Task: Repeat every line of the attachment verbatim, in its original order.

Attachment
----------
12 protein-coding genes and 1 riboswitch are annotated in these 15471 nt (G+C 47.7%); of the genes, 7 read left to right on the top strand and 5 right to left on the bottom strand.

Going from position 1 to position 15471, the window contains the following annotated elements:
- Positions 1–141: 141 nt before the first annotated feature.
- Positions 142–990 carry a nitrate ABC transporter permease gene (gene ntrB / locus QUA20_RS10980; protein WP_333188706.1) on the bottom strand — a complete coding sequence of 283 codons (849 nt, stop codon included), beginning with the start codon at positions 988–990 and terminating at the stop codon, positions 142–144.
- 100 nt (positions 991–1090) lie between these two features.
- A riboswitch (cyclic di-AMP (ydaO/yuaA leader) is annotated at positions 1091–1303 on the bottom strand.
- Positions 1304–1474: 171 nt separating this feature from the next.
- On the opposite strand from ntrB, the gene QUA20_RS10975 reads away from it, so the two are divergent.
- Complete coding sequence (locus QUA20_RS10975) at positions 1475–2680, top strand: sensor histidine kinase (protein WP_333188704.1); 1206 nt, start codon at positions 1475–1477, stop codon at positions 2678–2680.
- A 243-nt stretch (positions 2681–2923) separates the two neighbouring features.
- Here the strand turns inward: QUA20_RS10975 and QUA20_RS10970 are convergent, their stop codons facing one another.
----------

12 protein-coding genes and 1 riboswitch are annotated in these 15471 nt (G+C 47.7%); of the genes, 7 read left to right on the top strand and 5 right to left on the bottom strand.

Going from position 1 to position 15471, the window contains the following annotated elements:
- Positions 1–141: 141 nt before the first annotated feature.
- Positions 142–990 carry a nitrate ABC transporter permease gene (gene ntrB / locus QUA20_RS10980; protein WP_333188706.1) on the bottom strand — a complete coding sequence of 283 codons (849 nt, stop codon included), beginning with the start codon at positions 988–990 and terminating at the stop codon, positions 142–144.
- 100 nt (positions 991–1090) lie between these two features.
- A riboswitch (cyclic di-AMP (ydaO/yuaA leader) is annotated at positions 1091–1303 on the bottom strand.
- Positions 1304–1474: 171 nt separating this feature from the next.
- On the opposite strand from ntrB, the gene QUA20_RS10975 reads away from it, so the two are divergent.
- Complete coding sequence (locus QUA20_RS10975) at positions 1475–2680, top strand: sensor histidine kinase (protein WP_333188704.1); 1206 nt, start codon at positions 1475–1477, stop codon at positions 2678–2680.
- A 243-nt stretch (positions 2681–2923) separates the two neighbouring features.
- Here the strand turns inward: QUA20_RS10975 and QUA20_RS10970 are convergent, their stop codons facing one another.